On top of that, his approach really does turn employees (those that only have their labour to trade) into fodder for the matrix: taxed on your wages, taxed when you spend, taxed when you save. And taxed annually if you have the temerity to use your taxed income to buy a house to live in and perhaps raise a family. It really is an Orwellian view on the role and value of people in society. In Gareth’s view they are nothing but units of production.
    By the way, he makes clear in his book that he would not stop at the home – if he could easily tax the car and boat, he would.ahh yes, redistribution, that will fix everything

    • Gareth Morgan

      A wealth tax is no more than an income tax without loopholes Peter (Economics 101) so that suggests you’re arguing for the perpetration of loopholes. I’ll leave you to justify that. It’s nothing to do with socialism – you can calibrate a wealth tax to yield the same revenue as an income tax without loopholes – income after all is simply the increment to wealth.
      So don’t be frightened, think a bit more about what’s actually being discussed here. Best wishes.

      • Paul Scott

        a wealth tax is not income tax Gareth, it is a tax on assets economics 102

        • Peter Quixote

          Assets are not income Gareth,economics 103.
          Neither are aessets wealth Gareth, simple language 101..
          try to be internally honest about you progrom.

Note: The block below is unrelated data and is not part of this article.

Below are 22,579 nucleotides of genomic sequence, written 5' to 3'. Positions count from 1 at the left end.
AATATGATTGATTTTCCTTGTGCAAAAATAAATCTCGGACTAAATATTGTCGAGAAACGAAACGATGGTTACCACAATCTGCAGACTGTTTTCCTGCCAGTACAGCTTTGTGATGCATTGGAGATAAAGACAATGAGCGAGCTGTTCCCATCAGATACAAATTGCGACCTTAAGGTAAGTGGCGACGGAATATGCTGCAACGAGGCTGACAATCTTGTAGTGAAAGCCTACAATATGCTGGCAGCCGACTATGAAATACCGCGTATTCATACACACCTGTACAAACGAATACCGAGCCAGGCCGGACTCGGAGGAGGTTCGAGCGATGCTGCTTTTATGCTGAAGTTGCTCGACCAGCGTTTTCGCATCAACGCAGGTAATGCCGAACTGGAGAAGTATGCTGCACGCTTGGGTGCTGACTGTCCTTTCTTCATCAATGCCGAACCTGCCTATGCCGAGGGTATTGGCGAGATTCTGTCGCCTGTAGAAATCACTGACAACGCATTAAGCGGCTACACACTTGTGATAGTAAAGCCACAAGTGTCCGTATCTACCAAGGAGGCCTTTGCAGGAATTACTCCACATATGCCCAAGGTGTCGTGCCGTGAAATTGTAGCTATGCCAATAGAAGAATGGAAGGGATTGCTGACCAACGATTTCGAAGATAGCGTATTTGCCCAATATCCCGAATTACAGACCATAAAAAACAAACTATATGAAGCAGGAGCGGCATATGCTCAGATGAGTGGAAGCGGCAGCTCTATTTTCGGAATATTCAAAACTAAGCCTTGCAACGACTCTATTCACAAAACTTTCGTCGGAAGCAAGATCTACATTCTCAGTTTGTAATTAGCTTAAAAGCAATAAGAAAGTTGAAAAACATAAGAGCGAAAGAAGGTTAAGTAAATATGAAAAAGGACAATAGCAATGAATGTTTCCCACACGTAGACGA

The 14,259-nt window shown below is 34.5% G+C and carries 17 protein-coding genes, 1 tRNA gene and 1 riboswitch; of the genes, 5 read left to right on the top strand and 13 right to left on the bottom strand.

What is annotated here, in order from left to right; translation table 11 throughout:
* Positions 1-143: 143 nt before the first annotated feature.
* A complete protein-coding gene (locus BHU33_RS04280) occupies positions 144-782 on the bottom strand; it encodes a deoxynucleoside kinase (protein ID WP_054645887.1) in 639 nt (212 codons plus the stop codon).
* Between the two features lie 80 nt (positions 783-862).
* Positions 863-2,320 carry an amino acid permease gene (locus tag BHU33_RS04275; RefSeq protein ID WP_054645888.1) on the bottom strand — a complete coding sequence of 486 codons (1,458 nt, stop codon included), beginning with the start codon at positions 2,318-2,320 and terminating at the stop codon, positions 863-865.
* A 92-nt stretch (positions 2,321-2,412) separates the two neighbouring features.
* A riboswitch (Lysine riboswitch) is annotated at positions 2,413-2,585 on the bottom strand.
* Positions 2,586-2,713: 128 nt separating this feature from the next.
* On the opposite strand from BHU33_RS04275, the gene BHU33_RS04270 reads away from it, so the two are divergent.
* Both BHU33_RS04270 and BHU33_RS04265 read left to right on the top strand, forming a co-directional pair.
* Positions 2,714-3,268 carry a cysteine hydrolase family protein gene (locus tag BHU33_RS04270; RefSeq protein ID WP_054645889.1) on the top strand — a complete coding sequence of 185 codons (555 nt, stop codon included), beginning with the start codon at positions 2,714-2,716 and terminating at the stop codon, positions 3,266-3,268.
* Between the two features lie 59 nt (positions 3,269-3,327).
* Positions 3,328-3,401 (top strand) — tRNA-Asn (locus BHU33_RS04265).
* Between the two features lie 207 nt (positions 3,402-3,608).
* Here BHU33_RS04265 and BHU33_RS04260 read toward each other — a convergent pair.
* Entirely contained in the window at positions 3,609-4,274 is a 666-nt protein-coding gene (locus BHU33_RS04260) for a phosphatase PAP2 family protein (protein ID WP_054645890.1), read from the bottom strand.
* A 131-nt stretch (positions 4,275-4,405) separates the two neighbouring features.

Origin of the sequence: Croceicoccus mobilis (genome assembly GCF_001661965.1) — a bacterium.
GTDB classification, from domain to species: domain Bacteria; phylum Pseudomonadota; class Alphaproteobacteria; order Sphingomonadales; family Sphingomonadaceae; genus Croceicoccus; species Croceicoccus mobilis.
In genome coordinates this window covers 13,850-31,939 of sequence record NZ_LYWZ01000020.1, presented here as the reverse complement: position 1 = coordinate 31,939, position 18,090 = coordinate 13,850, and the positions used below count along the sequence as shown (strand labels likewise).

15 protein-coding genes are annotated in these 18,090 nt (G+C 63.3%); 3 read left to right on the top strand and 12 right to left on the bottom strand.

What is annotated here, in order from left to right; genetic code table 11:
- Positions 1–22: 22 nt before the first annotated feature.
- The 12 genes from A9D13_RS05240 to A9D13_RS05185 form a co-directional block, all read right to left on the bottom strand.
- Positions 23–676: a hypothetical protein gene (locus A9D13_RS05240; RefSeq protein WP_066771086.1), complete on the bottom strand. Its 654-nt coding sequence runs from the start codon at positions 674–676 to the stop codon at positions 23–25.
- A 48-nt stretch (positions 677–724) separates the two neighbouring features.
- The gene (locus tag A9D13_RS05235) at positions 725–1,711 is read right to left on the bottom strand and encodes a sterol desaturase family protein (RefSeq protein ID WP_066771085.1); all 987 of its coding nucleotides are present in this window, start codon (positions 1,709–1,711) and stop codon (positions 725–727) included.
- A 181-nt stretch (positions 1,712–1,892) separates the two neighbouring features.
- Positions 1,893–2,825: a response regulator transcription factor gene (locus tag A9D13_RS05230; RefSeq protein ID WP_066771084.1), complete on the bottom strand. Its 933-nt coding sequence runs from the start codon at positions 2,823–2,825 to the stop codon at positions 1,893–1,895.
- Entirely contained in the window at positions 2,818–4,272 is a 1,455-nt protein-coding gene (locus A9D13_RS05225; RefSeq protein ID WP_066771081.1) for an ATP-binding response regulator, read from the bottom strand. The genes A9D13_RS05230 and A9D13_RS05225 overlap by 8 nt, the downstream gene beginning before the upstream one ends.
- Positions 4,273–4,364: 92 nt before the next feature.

There is universal rejection for your socialist tax from Labour party, NZ First, National.
          Do environmental work Gareth, that where you are brilliant, keep out of politics your progrom is naive even stupid. Your other work is fantastic,

          • Curtis Antony Nixon

            Gareth is saying income is a part of wealth but wealth contains other components so he wants to tax it all, not just PAYE income tax for poor slobs.

  • Luke Benton

    A few questions:

    When will we, as a collective, shape our society with the knowledge that phenotype (who we are) is a result of genotype (our genetics) in combination with our environment? When will we acknowledge that a society organised around contrived economic and legislative systems, largely removed from knowledge and logic of natural systems, is efficient at developing individuals who think in terms of contrived systems without much application of knowledge and logic of natural systems?

    When will we recognise that it is our socio-economic environment which directly
    fosters the development of war, crime, hate, greed, fear, apathy, depression, anxiety, myopia, addiction, and warped identities within modern society? Why is the wealth of human knowledge and technology not being used to evolve our